FREESPACE: Venice Architecture Biennale 2018

by Phillip Baldwin

Scandanavia (Norway/Denmark Pavillion)–Bio-Spheres

 

FREESPACE describes a generosity of spirit and a sense of humanity at the core of architecture’s agenda, focusing on the quality of space itself. FREESPACE focuses on architecture’s ability to provide free and additional spatial gifts to those who use it and on its ability to address the unspoken wishes of strangers. FREESPACE celebrates architecture’s capacity to find additional and unexpected generosity in each project–even within the most private, defensive, exclusive or commercially restricted conditions. FREESPACE provides the opportunity to emphasis nature’s free gifts of light–sunlight and moonlight; air; gravity; materials–natural and man-made resources. FREESPACE encourages reviewing ways of thinking, new ways of seeing the world, of inventing solutions where architecture provides for the well-being and dignity of each citizen of this fragile planet. FREESPACE can be a space for opportunity, a democratic space, un-programmed and free for uses not yet conceived. FREESPACE encompasses freedom to imagine the free space of time and memory, binding past, present and future together, building on inherited cultural layers, weaving the archaic with the contemporary.” Yvonne Farrell + Shelley McNamara Curator of Biennale Architecturra 2018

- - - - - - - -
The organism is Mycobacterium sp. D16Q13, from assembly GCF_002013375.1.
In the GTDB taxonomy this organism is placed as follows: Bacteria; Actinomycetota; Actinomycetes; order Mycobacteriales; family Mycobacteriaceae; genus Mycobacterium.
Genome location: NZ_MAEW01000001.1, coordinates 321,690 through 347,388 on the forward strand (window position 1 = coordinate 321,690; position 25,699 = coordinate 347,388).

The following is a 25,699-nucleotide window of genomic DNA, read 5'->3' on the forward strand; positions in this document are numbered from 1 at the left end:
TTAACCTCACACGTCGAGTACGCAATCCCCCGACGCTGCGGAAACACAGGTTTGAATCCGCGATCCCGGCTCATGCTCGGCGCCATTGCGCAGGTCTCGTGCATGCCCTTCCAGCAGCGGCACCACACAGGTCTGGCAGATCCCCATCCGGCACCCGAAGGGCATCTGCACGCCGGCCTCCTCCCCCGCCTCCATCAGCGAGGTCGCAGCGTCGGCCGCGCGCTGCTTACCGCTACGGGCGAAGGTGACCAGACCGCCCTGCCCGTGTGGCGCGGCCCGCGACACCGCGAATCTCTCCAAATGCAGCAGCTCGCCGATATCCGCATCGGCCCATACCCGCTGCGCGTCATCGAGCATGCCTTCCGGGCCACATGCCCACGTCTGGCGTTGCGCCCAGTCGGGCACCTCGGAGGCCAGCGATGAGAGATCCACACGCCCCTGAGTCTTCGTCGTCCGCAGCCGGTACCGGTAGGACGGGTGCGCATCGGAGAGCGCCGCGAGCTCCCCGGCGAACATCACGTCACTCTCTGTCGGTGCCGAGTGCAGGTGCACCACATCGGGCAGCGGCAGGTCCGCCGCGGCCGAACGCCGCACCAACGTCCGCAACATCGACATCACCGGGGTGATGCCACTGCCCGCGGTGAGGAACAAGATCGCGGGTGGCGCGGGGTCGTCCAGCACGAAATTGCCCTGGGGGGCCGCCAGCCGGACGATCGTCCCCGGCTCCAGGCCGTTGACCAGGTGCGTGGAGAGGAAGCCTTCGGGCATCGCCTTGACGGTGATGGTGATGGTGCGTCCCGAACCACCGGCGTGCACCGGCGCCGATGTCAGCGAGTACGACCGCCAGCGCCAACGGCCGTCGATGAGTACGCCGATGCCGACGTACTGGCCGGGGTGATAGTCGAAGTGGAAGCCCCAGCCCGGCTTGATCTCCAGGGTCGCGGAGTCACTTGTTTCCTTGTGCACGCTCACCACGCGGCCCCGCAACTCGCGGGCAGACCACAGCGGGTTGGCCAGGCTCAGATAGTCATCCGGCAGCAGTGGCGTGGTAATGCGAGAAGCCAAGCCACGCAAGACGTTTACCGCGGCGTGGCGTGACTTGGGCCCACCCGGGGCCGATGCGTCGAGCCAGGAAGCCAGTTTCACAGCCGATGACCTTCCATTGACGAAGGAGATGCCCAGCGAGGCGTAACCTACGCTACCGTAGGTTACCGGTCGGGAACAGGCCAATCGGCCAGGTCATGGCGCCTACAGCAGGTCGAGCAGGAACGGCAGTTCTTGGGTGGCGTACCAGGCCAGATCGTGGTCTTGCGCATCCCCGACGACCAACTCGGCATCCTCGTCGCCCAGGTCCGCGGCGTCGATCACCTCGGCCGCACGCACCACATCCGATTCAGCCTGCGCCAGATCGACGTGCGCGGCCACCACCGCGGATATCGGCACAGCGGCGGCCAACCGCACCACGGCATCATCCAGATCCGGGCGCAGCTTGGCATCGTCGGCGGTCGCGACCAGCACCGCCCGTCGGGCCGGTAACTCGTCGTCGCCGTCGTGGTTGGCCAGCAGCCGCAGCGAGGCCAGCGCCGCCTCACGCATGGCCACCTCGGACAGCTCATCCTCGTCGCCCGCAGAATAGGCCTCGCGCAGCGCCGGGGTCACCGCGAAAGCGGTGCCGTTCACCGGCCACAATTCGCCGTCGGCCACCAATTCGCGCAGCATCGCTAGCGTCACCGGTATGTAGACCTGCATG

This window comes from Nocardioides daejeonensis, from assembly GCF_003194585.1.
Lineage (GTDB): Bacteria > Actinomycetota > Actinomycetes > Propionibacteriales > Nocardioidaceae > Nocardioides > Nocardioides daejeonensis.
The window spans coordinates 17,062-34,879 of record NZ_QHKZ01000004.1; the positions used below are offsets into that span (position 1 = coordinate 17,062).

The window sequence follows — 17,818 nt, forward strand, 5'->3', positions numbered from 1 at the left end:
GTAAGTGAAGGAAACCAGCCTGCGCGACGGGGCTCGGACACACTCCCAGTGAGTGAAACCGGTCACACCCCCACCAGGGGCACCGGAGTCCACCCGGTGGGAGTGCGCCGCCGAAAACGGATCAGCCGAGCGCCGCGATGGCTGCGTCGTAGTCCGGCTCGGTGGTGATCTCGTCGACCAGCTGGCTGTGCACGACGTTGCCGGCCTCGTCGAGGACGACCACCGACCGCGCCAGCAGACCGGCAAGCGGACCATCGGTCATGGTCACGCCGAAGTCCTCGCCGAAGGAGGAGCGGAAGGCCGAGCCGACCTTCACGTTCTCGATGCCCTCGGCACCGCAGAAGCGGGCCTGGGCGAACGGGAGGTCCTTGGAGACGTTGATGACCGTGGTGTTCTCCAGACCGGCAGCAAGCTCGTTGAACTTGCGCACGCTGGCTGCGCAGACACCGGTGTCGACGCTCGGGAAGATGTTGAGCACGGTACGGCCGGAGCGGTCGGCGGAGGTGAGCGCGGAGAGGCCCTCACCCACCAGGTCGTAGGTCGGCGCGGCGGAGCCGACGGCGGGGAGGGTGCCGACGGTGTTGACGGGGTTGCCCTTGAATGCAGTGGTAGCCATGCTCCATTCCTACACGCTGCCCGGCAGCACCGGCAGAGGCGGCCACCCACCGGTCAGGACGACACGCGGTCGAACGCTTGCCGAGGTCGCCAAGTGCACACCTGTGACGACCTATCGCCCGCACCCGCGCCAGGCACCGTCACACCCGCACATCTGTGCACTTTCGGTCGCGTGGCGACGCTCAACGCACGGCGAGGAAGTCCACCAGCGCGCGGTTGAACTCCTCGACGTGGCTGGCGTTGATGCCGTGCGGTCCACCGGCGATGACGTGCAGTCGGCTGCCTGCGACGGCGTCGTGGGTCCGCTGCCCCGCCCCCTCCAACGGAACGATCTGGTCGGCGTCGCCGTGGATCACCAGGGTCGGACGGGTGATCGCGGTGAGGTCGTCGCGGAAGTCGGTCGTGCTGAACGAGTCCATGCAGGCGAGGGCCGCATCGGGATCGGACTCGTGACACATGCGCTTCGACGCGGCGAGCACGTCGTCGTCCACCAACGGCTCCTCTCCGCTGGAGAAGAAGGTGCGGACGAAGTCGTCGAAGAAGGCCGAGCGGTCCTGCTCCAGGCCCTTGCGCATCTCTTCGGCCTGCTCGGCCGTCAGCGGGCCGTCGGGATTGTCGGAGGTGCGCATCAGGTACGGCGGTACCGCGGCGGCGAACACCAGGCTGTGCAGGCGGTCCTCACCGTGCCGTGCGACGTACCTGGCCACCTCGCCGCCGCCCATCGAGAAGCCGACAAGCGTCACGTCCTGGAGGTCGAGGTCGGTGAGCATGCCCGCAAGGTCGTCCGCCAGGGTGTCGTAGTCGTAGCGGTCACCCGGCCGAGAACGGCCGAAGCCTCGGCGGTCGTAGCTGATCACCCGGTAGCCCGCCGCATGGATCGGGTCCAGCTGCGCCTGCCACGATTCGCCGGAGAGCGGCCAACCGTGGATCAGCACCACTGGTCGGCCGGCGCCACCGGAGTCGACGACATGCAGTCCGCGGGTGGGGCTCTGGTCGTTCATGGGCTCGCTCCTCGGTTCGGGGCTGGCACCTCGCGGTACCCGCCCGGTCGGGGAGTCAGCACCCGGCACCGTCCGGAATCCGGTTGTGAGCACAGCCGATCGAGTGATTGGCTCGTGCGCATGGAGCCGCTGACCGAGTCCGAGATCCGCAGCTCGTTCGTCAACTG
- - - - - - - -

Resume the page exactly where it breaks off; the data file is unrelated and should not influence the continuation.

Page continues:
Me thinking with my feet.

 

Soap Wall Extractor, in the Arsenale